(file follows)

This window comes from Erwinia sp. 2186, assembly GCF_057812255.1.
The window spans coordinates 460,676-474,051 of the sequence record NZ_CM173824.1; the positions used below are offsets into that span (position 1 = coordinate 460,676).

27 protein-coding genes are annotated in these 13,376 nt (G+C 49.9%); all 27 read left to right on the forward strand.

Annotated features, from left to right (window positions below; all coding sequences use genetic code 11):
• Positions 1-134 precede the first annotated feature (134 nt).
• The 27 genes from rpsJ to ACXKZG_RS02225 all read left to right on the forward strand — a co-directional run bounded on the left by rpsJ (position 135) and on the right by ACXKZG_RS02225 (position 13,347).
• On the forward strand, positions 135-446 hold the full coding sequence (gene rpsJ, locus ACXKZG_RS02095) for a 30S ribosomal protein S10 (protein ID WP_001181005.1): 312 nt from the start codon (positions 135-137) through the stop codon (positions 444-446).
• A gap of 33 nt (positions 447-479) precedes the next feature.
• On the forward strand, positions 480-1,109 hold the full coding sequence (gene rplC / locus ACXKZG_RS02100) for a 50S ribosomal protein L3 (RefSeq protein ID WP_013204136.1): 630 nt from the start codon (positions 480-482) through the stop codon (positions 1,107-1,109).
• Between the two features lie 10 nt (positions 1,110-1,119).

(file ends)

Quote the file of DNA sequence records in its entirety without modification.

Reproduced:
This window comes from Erwinia sp. 2186, assembly GCF_057812255.1.
The window spans coordinates 460,676-474,051 of the sequence record NZ_CM173824.1; the positions used below are offsets into that span (position 1 = coordinate 460,676).

27 protein-coding genes are annotated in these 13,376 nt (G+C 49.9%); all 27 read left to right on the forward strand.

Annotated features, from left to right (window positions below; all coding sequences use genetic code 11):
• Positions 1-134 precede the first annotated feature (134 nt).
• The 27 genes from rpsJ to ACXKZG_RS02225 all read left to right on the forward strand — a co-directional run bounded on the left by rpsJ (position 135) and on the right by ACXKZG_RS02225 (position 13,347).
• On the forward strand, positions 135-446 hold the full coding sequence (gene rpsJ, locus ACXKZG_RS02095) for a 30S ribosomal protein S10 (protein ID WP_001181005.1): 312 nt from the start codon (positions 135-137) through the stop codon (positions 444-446).
• A gap of 33 nt (positions 447-479) precedes the next feature.
• On the forward strand, positions 480-1,109 hold the full coding sequence (gene rplC / locus ACXKZG_RS02100) for a 50S ribosomal protein L3 (RefSeq protein ID WP_013204136.1): 630 nt from the start codon (positions 480-482) through the stop codon (positions 1,107-1,109).
• Between the two features lie 10 nt (positions 1,110-1,119).